If you missed any of the new reviews this past week including Dillon & Batsauce's "On Their Way" then do yourself a favor and check out this week's edition of the (W)rap Up!
Dillon & Batsauce :: On Their Way
Author: Steve 'Flash' Juon
"This is the kind of union I had never thought of before and immediately wondered WHY I had not. Fly producer Batsauce and underground Atlantian emcee Dillon coming together as a hip-hop team. Once I saw the two were working together on an album the slow CoFlow fire started to burn a little bit faster. What could they do in unison? Would this be another Guru and Primo? CL and Pete Rock? Not every team up of a good producer and rapper can be magic, but in a world that's full of disappointment it never hurts to get your hopes up for something good to come along. "Keep Pushin'" featuring Sadat X was exactly the kind of result I was hoping for. If this was any indication of what a full length album could be like I did indeed have reason to be hopeful. Shortly thereafter a watermarked copy of "On Their Way" was on its way to my desktop. At this point such preventative methods are unnecessary because this album hit retail locations on Friday the 13th anyway with apologies to you triskaidekaphobians out there. It leaves me wondering when everything switched over. It used to be that I'd go to the record store every Tuesday (or sometimes even at 11:59 PM the night before) to get all of the newest albums available. When did everybody switch to Fridays and WHY did they? There's that word again. "Ours not to reason why" was the beginning of a math lesson I heard as a child. "Just invert and multiply!" That was never good enough for me though. Why did I have to? What was the reason? For Dillon and Batsauce I know the reason - they love making hip-hop. That love comes through on "Magma Mouth," a track featuring familiar Dillon collaborator Paten Locke. That theme fits all of the guest stars for "On Their Way." Each one is a minor star in a universe of radiant WR 102 and 142's, but no less visible in the night sky of the dedicated rap observer including the aptly named Qwazaar, a collaborator as familiar to Batsauce as Dillon is to Locke. You'll have to forgive my stellar puns but you won't have to apologize for playing "City Lights" to anyone. I wound up mesmerized by this song and kept it on loop for a little while. The bassline is head nodding, the scratches on the hook are tight, and the sounds on the instrumental twinkle like little stars all their own."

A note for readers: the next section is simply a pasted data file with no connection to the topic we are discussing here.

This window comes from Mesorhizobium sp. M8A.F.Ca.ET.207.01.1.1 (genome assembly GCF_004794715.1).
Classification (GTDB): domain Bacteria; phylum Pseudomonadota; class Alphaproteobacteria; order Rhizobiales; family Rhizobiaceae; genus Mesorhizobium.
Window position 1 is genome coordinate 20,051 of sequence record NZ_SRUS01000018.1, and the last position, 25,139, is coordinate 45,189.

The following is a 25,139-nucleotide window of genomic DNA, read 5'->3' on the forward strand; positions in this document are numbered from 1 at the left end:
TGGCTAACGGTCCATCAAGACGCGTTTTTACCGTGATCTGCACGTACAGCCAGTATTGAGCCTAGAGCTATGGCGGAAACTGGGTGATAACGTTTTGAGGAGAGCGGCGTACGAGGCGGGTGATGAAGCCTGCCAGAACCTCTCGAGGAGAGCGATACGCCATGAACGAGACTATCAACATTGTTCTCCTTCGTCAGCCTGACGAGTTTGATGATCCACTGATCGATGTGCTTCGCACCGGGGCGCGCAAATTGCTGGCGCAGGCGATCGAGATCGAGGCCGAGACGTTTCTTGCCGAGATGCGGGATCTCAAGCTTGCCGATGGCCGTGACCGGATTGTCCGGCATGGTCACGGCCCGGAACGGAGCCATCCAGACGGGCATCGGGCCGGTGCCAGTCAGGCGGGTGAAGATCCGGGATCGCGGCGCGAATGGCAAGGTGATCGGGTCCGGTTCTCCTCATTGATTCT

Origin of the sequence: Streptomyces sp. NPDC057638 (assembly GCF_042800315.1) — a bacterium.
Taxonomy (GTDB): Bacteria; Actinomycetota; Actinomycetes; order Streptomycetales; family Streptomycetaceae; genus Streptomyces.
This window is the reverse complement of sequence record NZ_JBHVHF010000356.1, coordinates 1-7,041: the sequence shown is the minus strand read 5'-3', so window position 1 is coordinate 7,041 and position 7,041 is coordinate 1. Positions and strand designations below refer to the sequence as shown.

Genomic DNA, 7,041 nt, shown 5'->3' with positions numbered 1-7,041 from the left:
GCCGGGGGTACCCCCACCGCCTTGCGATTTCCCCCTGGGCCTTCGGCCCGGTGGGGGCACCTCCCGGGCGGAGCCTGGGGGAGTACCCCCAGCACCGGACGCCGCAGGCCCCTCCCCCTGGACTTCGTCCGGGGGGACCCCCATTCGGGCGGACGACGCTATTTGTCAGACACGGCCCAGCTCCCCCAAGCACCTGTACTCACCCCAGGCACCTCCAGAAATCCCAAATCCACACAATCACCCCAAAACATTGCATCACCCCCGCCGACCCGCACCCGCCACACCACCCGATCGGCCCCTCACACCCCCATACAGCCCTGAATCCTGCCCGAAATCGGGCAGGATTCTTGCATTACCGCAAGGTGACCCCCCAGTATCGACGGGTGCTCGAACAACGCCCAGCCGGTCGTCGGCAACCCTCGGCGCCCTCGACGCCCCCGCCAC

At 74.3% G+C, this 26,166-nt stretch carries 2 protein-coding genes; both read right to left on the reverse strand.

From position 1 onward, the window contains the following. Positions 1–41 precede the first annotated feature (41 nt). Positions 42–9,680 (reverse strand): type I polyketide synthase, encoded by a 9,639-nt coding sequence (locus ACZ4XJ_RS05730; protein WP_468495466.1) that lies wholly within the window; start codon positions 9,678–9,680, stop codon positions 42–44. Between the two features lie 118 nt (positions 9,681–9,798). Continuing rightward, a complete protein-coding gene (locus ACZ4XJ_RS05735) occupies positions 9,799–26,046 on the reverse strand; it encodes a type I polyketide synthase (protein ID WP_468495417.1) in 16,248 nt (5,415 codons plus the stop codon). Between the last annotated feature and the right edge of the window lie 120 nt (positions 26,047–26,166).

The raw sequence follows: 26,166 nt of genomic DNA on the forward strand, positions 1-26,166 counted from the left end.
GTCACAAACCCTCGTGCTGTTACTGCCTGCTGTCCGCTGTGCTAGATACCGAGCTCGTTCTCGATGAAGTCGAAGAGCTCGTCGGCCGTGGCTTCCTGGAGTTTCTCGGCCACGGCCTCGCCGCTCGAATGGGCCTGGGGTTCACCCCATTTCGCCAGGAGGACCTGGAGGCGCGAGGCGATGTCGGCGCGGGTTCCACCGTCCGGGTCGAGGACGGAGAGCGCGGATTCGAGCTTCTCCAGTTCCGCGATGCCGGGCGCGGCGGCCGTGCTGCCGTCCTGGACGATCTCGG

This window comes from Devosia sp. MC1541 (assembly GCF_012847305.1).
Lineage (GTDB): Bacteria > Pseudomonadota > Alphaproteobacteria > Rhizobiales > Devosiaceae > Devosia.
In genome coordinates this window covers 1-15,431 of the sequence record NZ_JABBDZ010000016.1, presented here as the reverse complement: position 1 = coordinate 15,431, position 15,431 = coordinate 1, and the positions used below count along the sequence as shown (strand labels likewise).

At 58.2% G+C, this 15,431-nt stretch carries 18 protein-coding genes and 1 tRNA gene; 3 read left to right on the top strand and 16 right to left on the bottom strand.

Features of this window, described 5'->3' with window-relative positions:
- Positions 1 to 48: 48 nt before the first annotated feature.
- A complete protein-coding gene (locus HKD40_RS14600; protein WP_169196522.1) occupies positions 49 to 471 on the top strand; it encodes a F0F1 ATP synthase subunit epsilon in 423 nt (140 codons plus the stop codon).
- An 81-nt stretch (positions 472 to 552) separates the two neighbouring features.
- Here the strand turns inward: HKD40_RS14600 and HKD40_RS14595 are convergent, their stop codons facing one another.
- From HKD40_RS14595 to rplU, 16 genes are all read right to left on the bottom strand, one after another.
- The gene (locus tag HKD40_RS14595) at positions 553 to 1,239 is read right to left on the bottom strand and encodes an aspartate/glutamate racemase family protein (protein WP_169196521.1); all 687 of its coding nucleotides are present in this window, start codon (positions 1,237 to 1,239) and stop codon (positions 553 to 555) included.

Berner :: The Big Pescado :: Bern One Entertainment
as reviewed by Matt Jost
"Listening to Berner's "The Big Pescado" is how you satisfy your curiosity about Scott Storch without having to give in to your sensationalist insticts, but simply lending an ear to a producer who held the formula for hip-hop success in his hands at the beginning of the newly born millennium sounds nowadays, for which 14 full tracks offer undivided attention. Before becoming the possibly first rap producer to live the rockstar lifestyle to the fullest (which includes blowing a shocking amount of money), Scott Storch broke out of what he felt was an ultimately unrewarding role as a keyboarder with The Roots to become a hitmaker with successful mandates in R&B and pop. Keeping it limited to our genre, if you lived through the years 1999-2007, you witnessed Scott Storch going from being Dr. Dre's right-hand piano man ("Still D.R.E.") to sharing co-credits with the production overlord (Xzibit's "X," Eve & Gwen Stefani's "Let Met Blow Ya Mind" or G-Unit's "Poppin' Them Thangs"), to scoring season-defining singles like Terror Squad's "Lean Back" or 50 Cent's "Candy Shop." Storch was there when the industry embraced the south, working with the likes of Chamillionaire, T.I., Mystikal and Big Boi (2010's "Shutterbug" being one of his last higher-profile production jobs). Left to pick up the remains of his professional career, today Storch seeks the help of a man who can afford to take the risk. Berner operates in a zone of his own, financially independent of success in the rap world, but still caring about quality control. From the sound of it, Bern didn't ask the fallen star producer to search his harddrive for hits that never were. Neither was the goal to chase the latest sounds, or to hook up a prominent feature. Berner got the latter covered anyway, the guest list this time including Pusha T, Wiz Khalifa, The Game, Snoop Dogg and E-40. Like with all serious start-up couples, the focus here is on the collaboration between two artists, and it should be, because to get something out of the unique constellation was clearly the initial purpose of a Berner album exclusively produced by Scott Storch."